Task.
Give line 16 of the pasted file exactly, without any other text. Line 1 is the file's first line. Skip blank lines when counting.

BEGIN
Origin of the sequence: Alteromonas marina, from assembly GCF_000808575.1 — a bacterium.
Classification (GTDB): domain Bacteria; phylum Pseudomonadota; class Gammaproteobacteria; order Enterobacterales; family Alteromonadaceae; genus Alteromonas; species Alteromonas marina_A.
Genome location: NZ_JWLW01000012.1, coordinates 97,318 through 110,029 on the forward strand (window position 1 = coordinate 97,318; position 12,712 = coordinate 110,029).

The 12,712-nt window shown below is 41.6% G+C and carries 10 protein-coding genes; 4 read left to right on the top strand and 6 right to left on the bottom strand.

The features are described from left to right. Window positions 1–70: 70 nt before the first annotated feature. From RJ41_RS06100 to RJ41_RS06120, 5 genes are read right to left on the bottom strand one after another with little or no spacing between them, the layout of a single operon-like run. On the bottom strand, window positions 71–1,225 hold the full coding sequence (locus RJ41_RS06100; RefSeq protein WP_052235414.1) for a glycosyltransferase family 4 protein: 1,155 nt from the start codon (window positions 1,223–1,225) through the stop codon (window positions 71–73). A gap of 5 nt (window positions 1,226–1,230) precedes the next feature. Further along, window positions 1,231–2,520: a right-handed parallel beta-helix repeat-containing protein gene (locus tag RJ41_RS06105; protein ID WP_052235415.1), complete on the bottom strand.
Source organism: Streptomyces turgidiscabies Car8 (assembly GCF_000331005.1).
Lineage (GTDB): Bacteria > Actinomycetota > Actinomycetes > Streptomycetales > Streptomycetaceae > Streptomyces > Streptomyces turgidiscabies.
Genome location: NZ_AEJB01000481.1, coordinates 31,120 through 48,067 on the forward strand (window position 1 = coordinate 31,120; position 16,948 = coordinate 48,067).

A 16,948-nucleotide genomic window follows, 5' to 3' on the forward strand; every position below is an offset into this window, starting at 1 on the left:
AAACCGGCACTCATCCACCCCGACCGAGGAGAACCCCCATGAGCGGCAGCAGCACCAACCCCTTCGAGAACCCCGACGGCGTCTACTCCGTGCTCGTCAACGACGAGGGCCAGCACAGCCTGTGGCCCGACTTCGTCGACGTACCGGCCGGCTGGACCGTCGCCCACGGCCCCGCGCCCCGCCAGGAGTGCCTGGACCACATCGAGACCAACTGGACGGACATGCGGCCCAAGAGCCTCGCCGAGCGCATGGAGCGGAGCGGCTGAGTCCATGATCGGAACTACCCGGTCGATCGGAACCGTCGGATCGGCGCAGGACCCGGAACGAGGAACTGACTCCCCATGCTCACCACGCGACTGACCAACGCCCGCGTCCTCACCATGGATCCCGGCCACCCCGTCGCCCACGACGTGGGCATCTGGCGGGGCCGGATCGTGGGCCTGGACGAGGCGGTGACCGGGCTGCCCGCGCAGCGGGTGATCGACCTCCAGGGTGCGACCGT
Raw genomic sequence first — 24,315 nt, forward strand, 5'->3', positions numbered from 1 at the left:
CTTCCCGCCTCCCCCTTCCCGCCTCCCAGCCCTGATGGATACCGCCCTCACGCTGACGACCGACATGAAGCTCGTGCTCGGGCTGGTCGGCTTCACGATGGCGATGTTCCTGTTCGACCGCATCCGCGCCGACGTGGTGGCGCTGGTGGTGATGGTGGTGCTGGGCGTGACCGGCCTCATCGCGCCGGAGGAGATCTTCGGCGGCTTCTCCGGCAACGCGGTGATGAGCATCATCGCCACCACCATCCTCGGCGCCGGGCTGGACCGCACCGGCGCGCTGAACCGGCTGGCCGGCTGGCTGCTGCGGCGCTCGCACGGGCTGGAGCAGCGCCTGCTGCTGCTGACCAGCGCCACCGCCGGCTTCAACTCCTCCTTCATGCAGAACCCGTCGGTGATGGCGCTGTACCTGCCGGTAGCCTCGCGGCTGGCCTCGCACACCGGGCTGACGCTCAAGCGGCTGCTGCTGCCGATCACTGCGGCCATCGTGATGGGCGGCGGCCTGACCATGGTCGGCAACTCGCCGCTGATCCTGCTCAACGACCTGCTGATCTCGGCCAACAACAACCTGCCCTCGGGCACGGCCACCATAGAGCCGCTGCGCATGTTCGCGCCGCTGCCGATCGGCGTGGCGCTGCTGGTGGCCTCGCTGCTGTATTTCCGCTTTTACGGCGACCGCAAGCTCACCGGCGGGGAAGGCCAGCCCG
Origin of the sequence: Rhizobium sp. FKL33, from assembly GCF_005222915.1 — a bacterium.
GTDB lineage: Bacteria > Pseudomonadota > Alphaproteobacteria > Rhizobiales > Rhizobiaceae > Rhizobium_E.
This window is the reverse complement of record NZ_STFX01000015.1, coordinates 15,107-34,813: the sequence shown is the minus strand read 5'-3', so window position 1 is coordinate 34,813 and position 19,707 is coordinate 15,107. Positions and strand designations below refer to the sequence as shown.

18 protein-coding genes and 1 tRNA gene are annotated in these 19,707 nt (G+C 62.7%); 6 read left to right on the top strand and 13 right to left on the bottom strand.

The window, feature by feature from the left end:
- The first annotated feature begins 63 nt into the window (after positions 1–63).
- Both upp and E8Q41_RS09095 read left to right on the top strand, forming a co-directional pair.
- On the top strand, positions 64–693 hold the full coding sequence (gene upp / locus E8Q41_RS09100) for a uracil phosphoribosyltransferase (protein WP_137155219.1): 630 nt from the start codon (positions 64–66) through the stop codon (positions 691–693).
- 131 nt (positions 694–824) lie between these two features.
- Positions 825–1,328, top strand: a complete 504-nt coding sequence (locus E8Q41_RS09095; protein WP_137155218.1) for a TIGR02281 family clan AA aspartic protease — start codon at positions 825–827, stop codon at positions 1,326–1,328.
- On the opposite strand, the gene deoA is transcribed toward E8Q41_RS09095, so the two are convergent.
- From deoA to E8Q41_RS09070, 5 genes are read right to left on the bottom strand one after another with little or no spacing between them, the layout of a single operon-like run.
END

18 protein-coding genes and 1 tRNA gene are annotated in these 19,707 nt (G+C 62.7%); 6 read left to right on the top strand and 13 right to left on the bottom strand.